If you’re a home owner, home buyer, builder, architect or contractor looking to create a high performance/net zero home, I can help.
Are you looking to be green energy-wise and save money on your energy bills? Let me share my practical and cost-effective approach to building homes. With more than a decade of experience, I have developed a process we can apply to an existing home. In this process, we retrofit the house to create a home that is not only efficient, but also one that has great indoor air quality, is comfortable to live in, and is durable.
I’ve spent the last decade taking existing properties and crafting a high performance retrofit and building new highly-efficient homes. Likewise, in the last five years, I have focused on building high performance spec homes that are either Net-Zero or Net-Zero-Ready.
Let me put my skills to work for you, and share how my approach can have a positive impact on your project. If you have a new build or a renovation that you would like to make high performance, Contact Me First to help.
Whether you are new to buying vacant land, or are experienced at buying land, I can help. If you would simply like the opinion of an experience real estate broker, I can help.
Most noteworthy taught me much. I bought and sold real estate in the area for over twenty years. Because I’m familiar with the process of due diligence needed to purchase raw land, I understand the pitfalls you can encounter if your investigation is not done correctly.
Need help with determining the budget for the land purchase? Because of my familiarity with current construction and entitlement costs, I can help you figure a preliminary budget that can guide you in making the decision if the project is right for you.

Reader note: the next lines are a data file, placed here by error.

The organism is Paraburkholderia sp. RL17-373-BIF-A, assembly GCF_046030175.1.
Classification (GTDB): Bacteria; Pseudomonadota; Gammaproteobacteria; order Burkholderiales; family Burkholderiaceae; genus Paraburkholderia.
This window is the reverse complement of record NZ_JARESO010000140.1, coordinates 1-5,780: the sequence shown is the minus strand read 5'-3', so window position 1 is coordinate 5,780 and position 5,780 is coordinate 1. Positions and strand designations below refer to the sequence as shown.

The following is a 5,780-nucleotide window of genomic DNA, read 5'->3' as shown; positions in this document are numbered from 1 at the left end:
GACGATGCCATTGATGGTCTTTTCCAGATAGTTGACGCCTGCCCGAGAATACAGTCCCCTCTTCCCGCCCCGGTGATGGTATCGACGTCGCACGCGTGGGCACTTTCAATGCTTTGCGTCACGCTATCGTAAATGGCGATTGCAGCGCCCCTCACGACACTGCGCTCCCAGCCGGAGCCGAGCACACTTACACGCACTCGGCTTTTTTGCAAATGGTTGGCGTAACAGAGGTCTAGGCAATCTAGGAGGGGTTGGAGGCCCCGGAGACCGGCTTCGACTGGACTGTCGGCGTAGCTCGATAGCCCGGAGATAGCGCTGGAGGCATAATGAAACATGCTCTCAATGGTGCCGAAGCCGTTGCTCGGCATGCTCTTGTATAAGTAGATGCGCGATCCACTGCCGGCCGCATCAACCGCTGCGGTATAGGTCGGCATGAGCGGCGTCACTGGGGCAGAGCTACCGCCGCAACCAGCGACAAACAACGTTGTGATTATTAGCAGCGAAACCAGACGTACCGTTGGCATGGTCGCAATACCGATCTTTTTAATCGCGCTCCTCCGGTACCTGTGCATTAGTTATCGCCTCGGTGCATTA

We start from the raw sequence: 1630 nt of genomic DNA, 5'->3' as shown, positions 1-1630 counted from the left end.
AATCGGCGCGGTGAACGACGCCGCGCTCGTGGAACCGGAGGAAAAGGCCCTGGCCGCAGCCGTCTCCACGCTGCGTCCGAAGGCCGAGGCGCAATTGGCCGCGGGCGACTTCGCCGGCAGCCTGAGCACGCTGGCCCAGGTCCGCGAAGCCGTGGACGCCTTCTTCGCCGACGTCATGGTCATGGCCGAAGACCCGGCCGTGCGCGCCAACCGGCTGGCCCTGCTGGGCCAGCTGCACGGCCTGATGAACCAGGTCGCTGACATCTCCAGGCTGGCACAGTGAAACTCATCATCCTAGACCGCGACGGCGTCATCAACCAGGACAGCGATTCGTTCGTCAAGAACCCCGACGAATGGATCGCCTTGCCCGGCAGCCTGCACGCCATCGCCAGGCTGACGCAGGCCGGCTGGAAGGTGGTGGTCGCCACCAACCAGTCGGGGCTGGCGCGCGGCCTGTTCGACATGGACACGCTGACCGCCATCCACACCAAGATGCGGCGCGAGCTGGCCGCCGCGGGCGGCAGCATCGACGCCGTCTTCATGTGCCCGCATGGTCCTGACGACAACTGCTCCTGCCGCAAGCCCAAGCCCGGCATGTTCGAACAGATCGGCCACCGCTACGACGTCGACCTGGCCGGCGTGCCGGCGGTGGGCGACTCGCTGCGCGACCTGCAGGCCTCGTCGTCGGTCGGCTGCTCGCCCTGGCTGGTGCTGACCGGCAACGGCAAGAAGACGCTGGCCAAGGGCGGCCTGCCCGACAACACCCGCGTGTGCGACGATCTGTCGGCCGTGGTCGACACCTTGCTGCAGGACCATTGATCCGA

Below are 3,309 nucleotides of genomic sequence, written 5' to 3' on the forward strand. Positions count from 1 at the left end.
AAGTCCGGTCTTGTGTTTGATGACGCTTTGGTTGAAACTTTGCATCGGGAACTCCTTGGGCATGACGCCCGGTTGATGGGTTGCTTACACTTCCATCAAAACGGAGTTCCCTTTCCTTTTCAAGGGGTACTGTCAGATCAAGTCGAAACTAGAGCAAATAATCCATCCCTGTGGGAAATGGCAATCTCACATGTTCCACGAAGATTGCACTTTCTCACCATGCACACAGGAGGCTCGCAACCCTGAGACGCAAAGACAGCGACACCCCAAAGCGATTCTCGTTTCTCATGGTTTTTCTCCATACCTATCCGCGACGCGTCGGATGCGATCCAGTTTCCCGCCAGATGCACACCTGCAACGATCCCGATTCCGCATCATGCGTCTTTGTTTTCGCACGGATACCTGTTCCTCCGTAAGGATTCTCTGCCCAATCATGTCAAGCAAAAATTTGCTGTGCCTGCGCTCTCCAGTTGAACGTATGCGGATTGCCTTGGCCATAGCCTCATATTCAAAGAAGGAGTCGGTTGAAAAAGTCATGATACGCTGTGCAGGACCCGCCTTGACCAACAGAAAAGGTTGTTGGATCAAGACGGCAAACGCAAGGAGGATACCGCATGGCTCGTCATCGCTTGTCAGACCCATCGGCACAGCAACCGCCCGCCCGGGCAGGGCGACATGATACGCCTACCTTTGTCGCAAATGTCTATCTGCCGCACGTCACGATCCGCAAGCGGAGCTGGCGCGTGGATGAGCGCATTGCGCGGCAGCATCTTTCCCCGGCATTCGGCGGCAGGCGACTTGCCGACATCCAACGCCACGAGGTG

Don’t end up with a property that is higher in development costs than you anticipated.
Likewise, if you don’t have a real estate agent and you want help to find that perfect piece of land, I can help locate the lot that is right for you.
First of all, a high performance home has four characteristics that should be incorporated into the plan and design. A high performance home encompasses comfortable living spaces, provides great indoor air quality, instills durability and increases efficiency. A high performance home needs to incorporate all four of these things. Therefore, keep these goals in mind as you plan and complete your home construction or renovation project.
Americans spend most of their time indoors. So, why not focus on how you can improve the air quality for you and your family?
We often worry about pollution outside. But, how many of us give as much thought to the indoor air we breathe? The Environmental Protection Agency focuses concern on this topic. See the link below to read their article about indoor air quality.